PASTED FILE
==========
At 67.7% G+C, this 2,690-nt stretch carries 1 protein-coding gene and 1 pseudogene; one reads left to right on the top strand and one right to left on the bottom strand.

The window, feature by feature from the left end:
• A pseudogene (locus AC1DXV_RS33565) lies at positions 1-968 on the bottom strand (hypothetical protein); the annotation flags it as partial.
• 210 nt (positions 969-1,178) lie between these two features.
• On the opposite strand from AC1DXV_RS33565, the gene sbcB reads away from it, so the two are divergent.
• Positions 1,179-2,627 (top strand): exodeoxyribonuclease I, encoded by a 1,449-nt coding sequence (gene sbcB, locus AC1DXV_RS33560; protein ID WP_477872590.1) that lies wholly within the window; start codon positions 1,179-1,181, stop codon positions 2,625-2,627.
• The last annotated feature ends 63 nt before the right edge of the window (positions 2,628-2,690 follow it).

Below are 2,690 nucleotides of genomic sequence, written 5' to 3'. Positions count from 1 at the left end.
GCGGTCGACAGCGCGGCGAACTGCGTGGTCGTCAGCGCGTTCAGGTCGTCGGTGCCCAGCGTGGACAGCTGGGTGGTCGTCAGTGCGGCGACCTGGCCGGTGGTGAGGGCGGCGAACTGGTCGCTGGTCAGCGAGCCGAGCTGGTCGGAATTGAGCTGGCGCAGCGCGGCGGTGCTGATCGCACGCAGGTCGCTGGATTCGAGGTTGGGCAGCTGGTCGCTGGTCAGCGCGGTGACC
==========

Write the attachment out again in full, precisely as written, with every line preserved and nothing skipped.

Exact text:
At 67.7% G+C, this 2,690-nt stretch carries 1 protein-coding gene and 1 pseudogene; one reads left to right on the top strand and one right to left on the bottom strand.

The window, feature by feature from the left end:
• A pseudogene (locus AC1DXV_RS33565) lies at positions 1-968 on the bottom strand (hypothetical protein); the annotation flags it as partial.
• 210 nt (positions 969-1,178) lie between these two features.
• On the opposite strand from AC1DXV_RS33565, the gene sbcB reads away from it, so the two are divergent.
• Positions 1,179-2,627 (top strand): exodeoxyribonuclease I, encoded by a 1,449-nt coding sequence (gene sbcB, locus AC1DXV_RS33560; protein ID WP_477872590.1) that lies wholly within the window; start codon positions 1,179-1,181, stop codon positions 2,625-2,627.
• The last annotated feature ends 63 nt before the right edge of the window (positions 2,628-2,690 follow it).

Below are 2,690 nucleotides of genomic sequence, written 5' to 3'. Positions count from 1 at the left end.
GCGGTCGACAGCGCGGCGAACTGCGTGGTCGTCAGCGCGTTCAGGTCGTCGGTGCCCAGCGTGGACAGCTGGGTGGTCGTCAGTGCGGCGACCTGGCCGGTGGTGAGGGCGGCGAACTGGTCGCTGGTCAGCGAGCCGAGCTGGTCGGAATTGAGCTGGCGCAGCGCGGCGGTGCTGATCGCACGCAGGTCGCTGGATTCGAGGTTGGGCAGCTGGTCGCTGGTCAGCGCGGTGACC